JIS News

Legislative changes designed to strengthen the country’s efforts to fight crime were unveiled by Prime Minister Bruce Golding in the House of Representatives on Tuesday (July 22). Mr. Golding announced seven initiatives that are intended to curb criminal activity in the country. His announcement followed weeks of intense discussions with the Opposition and consultations with critical stakeholders including human rights groups.
The new crime fighting measures proposed by Mr. Golding include an extension of the period for which persons can be detained on reasonable suspicion before being taken before a Resident Magistrate, from 24 hours to 72 hours. He said such detention must be authorized by a police officer of a rank no less than Assistant Commissioner of Police and the accused must be taken before a Resident Magistrate once the period expires. A proposal was also tabled for the withholding of bail for up to 60 days, where a person is charged with a serious offence such as murder or a firearm related offense. An accused may also be held for 60 days without bail if charged with a sexual offence or offences relating to drug trafficking, kidnapping and intimidation of witnesses. Provisions will be made for an appeal.
In relation to sentencing provisions, Mr. Golding said legislation will be introduced to specify that, on conviction of serious gun crimes, a person shall not be eligible for parole before serving ten years. He said while the Judicial Committee of the UK Privy Council has ruled that mandatory sentences are unconstitutional, “the legislature however, has the right and duty to signal to the Court, the firmness of its intention that serious crimes must attract punishment”, Mr. Golding said.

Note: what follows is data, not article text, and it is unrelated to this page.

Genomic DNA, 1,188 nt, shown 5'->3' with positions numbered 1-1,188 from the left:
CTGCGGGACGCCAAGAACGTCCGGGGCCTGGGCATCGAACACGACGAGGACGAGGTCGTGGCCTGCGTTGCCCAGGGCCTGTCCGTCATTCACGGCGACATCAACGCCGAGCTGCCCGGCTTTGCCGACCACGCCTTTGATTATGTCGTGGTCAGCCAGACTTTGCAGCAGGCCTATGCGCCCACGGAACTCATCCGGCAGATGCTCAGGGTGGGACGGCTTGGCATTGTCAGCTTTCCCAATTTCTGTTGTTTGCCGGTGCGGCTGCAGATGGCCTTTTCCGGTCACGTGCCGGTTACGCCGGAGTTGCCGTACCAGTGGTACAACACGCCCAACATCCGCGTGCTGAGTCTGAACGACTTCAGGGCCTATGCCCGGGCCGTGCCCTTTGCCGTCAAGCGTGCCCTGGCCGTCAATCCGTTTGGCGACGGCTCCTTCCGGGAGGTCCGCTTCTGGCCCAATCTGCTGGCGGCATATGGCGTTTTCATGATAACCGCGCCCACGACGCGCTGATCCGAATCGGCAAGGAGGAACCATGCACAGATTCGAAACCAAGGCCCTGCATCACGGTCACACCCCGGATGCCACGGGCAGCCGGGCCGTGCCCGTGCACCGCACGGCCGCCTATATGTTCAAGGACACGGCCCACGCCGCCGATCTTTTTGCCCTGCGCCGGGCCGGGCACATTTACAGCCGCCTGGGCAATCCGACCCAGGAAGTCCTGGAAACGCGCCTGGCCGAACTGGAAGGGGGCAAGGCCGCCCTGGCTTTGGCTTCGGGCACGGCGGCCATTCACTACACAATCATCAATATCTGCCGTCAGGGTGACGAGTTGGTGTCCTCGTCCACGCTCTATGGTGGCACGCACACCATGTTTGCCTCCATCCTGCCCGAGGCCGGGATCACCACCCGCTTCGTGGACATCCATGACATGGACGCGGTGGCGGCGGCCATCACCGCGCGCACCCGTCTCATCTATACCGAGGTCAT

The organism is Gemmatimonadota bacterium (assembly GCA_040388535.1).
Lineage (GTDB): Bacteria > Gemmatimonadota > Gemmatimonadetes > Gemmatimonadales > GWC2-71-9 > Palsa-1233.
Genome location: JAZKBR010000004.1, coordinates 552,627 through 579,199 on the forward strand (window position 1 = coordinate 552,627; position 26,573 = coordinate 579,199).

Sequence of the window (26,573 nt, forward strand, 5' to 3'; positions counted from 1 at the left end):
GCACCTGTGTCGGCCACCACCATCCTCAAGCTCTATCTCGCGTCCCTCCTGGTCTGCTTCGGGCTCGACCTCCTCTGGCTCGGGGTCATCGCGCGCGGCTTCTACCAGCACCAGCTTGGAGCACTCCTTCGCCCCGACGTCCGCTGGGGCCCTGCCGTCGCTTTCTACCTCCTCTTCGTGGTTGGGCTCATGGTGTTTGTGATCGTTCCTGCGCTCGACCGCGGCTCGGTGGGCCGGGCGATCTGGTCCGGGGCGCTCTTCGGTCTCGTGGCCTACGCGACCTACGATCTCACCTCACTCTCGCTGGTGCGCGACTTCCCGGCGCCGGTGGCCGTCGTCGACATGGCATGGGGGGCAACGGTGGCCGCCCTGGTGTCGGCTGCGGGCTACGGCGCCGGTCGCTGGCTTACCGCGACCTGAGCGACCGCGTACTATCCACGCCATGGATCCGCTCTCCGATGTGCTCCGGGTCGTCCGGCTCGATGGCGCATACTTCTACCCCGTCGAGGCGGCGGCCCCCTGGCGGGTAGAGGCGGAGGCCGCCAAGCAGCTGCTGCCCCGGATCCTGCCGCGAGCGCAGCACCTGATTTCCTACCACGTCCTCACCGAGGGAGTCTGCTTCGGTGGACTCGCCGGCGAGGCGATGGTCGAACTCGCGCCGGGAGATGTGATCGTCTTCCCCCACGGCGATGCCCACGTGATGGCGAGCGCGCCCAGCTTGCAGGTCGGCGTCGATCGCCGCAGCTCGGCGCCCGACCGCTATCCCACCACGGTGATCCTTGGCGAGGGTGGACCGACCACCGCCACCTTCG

He further proposed an amendment to the qualified majority verdict in non-capital murder convictions, to provide for the conviction of an accused where an agreement is reached among no less than 9 out of a 12 member jury.
Noting that information held by different state agencies can assist the police in the detection of criminal activity, Mr. Golding said provisions will be made for the Commissioner of Police or the Chief of Staff of the Defence Force or any officer designated by them, to apply to a Judge in Chambers for the release of such information. Other changes proposed by the Prime Minister related to the taking of non-invasive DNA samples and the establishment of a DNA database to govern access to and use of the samples. He said provisions will be made for accused persons to obtain a copy of the DNA profile.
Mr. Golding also proposed an amendment of the Evidence Act to make provision for giving of evidence and cross-examination for remote locations as well as for the use of video-taped witness statements in Court trials. He said the new crime fighting measures will be supported by a social intervention programme and the implementation of recommendations outlined in the Strategic Review of the Jamaica Constabulary Force. He said $682 Million will be used for the continuation of the Citizens Security and Justice Programme.